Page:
A castle tour
It was a Bank Holiday in England today (Monday). We were promised heavy rain…… and got drizzle. Perfect time to go visit a castle or two. A bit of drizzle always adds atmosphere.
First stop was Farleigh Hungerford Castle. A ruin now. The towers are still standing and we could see the outline of rooms, as the bottom of the walls remain. The children loved exploring these rooms. They discovered the remains of ovens and a deep, deep well.
We spent time talking to the children about what it would have looked like. The sounds and the smells. Somehow easier to imagine with the ruined castle. No walls to get in the way.
The castle was started in 14th century. It was fortified without the King’s permission and permission had to be applied for retrospectively. Hmm. No change there. The Hungerford family was divided by the Civil War. Our history mad eldest daughter loved hearing the story. So perfect to be telling her in the middle of a castle! Wouldn’t it be wonderful to give all history lessons in such an appropriate spot?
This is described as a ditch, which was part of the castles defences. It is an unusual castle as it is built half way up a hill, rather than at the top for maximum protection.
The castle was occupied for about three hundred years. Bits being added and lost at each generation of the Hungerford family. Eventually it was sold and some of the stones carted off to build a new impressive house, nearby.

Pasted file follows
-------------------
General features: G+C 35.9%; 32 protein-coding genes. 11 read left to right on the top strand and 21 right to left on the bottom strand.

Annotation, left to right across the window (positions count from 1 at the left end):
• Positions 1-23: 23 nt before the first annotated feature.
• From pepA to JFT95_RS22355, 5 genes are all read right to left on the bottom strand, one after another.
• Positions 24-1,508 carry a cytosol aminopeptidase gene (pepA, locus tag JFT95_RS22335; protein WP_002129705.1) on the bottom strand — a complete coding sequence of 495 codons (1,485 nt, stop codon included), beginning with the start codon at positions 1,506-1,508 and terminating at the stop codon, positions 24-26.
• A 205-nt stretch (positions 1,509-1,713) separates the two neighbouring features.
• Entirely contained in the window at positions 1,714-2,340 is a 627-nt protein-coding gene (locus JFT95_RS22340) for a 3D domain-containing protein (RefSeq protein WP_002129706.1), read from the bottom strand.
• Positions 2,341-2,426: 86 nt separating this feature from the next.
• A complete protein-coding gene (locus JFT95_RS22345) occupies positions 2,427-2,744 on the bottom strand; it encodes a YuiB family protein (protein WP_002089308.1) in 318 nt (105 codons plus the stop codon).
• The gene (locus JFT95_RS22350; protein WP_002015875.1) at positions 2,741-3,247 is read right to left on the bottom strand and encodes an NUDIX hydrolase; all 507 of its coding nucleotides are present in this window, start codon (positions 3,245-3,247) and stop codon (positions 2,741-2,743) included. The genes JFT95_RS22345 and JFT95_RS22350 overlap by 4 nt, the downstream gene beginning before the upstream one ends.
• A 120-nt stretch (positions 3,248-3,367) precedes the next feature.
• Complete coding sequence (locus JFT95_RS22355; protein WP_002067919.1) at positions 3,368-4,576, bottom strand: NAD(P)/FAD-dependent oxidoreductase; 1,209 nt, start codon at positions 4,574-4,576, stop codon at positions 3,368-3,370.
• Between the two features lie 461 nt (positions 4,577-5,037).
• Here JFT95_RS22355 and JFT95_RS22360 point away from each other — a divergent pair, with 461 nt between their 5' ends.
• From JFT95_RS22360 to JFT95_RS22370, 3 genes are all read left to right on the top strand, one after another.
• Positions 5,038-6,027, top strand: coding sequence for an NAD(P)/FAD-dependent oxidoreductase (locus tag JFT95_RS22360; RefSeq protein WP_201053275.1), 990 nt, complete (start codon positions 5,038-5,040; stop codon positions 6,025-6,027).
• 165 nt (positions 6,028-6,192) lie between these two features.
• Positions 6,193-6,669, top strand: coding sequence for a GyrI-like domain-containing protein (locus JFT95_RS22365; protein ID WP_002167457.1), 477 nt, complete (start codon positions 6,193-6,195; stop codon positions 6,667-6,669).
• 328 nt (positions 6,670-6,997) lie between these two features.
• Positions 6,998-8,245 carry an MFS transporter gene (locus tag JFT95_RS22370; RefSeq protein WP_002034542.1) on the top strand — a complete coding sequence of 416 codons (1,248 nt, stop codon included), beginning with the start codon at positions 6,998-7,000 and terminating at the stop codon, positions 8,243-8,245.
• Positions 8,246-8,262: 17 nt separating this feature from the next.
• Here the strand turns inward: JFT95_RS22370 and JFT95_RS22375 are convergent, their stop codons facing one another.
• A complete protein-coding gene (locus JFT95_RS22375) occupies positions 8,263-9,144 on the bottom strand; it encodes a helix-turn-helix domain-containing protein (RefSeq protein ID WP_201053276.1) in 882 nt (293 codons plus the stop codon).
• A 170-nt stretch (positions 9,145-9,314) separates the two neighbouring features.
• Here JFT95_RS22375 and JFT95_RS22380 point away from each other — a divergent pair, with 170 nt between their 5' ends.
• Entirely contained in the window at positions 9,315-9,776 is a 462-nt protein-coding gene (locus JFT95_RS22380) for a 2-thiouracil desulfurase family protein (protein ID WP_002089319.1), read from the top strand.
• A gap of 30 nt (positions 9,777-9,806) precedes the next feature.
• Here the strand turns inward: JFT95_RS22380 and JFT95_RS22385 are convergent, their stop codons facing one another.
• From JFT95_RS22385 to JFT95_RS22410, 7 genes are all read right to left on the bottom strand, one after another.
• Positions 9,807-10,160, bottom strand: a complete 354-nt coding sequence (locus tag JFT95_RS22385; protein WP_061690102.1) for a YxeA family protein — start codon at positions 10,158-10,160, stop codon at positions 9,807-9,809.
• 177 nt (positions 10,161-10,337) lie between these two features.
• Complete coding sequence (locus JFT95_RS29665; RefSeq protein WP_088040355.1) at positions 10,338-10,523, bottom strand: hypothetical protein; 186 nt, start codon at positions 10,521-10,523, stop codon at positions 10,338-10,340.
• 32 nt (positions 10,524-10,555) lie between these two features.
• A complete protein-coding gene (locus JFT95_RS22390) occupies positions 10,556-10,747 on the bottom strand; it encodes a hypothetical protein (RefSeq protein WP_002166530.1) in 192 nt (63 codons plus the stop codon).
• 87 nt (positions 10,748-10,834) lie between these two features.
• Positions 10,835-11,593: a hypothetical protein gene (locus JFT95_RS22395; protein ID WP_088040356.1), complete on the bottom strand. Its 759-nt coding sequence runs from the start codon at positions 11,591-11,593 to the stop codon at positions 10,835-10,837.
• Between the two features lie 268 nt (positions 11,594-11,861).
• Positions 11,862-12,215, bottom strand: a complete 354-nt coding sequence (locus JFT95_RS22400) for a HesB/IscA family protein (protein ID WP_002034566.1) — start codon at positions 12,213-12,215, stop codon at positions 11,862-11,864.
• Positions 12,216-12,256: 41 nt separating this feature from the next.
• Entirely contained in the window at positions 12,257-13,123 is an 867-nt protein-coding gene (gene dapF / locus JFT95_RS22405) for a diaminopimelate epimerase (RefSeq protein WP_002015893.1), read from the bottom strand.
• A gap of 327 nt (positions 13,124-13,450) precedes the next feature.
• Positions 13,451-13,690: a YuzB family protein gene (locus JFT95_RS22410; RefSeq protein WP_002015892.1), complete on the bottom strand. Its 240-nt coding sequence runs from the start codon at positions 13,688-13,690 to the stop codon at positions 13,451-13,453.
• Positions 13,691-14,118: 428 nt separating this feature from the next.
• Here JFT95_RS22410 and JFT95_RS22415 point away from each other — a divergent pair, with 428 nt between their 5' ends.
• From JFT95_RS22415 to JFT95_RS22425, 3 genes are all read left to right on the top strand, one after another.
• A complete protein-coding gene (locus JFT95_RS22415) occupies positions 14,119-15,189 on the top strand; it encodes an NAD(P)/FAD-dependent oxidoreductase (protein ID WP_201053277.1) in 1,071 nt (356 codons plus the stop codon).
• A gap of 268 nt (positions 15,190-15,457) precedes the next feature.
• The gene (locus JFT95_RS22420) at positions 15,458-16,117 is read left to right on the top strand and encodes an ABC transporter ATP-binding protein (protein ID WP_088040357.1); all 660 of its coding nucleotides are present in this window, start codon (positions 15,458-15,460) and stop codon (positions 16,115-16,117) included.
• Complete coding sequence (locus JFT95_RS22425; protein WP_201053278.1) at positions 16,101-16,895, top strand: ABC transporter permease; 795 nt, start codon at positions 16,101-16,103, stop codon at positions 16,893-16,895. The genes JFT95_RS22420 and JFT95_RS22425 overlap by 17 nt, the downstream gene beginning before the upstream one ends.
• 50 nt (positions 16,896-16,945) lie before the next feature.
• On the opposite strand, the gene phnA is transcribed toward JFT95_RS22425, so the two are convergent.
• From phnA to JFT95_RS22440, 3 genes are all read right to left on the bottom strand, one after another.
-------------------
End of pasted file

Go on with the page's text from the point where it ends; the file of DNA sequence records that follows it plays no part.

Inside the chapel, several of the family members are buried. This is the final resting place of Sir Edward Hungerford and his wife. I find it intriguing that Sir Edward is depicted with a sheaf of corn at his feet. There are lots of ghoulish stories about the family.
The walls of the chapel had interesting decorations.
I’m sure these looked bright and impressive in their day. They have survived amazingly well.
This is the part that my eldest daughter was looking forward to seeing. Down they went, into the crypt.
To see the lead coffins. The lead was applied onto the dead bodies, so that some have amazingly detailed death masks. The smaller ones are baby coffins. So tiny.
Outside the chapel and the crypt was a garden showing the medicine plants that they would have grown. I was impressed at how many the children could name.
This one is an opium poppy. I’m not sure that I have seen one before. We seemed to whizz through the castle and its grounds so quickly. It would have been lovely to spend more time in some areas. We went on to another castle after lunch, but I’ll add that next time. I feel a castle theme developing for this half term week.